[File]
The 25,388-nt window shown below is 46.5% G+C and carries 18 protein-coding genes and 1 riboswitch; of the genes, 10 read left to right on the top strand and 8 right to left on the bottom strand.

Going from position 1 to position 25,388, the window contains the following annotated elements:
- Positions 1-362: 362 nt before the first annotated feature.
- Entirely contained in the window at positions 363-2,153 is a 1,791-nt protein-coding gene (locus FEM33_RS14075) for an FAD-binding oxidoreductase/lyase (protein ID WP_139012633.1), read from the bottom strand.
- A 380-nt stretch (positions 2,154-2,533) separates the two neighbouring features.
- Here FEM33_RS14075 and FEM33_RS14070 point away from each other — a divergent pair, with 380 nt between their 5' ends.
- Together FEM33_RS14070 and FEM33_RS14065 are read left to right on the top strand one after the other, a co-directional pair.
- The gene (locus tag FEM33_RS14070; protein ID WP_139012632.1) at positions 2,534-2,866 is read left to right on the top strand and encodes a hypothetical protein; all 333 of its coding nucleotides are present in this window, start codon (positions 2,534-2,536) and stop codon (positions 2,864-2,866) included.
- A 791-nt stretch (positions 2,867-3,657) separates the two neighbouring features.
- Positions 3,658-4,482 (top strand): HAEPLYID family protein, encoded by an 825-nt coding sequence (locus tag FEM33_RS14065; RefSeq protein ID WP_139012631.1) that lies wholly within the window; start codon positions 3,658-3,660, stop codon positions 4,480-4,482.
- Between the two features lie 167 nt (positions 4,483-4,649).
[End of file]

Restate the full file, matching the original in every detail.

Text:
The 25,388-nt window shown below is 46.5% G+C and carries 18 protein-coding genes and 1 riboswitch; of the genes, 10 read left to right on the top strand and 8 right to left on the bottom strand.

Going from position 1 to position 25,388, the window contains the following annotated elements:
- Positions 1-362: 362 nt before the first annotated feature.
- Entirely contained in the window at positions 363-2,153 is a 1,791-nt protein-coding gene (locus FEM33_RS14075) for an FAD-binding oxidoreductase/lyase (protein ID WP_139012633.1), read from the bottom strand.
- A 380-nt stretch (positions 2,154-2,533) separates the two neighbouring features.
- Here FEM33_RS14075 and FEM33_RS14070 point away from each other — a divergent pair, with 380 nt between their 5' ends.
- Together FEM33_RS14070 and FEM33_RS14065 are read left to right on the top strand one after the other, a co-directional pair.
- The gene (locus tag FEM33_RS14070; protein ID WP_139012632.1) at positions 2,534-2,866 is read left to right on the top strand and encodes a hypothetical protein; all 333 of its coding nucleotides are present in this window, start codon (positions 2,534-2,536) and stop codon (positions 2,864-2,866) included.
- A 791-nt stretch (positions 2,867-3,657) separates the two neighbouring features.
- Positions 3,658-4,482 (top strand): HAEPLYID family protein, encoded by an 825-nt coding sequence (locus tag FEM33_RS14065; RefSeq protein ID WP_139012631.1) that lies wholly within the window; start codon positions 3,658-3,660, stop codon positions 4,480-4,482.
- Between the two features lie 167 nt (positions 4,483-4,649).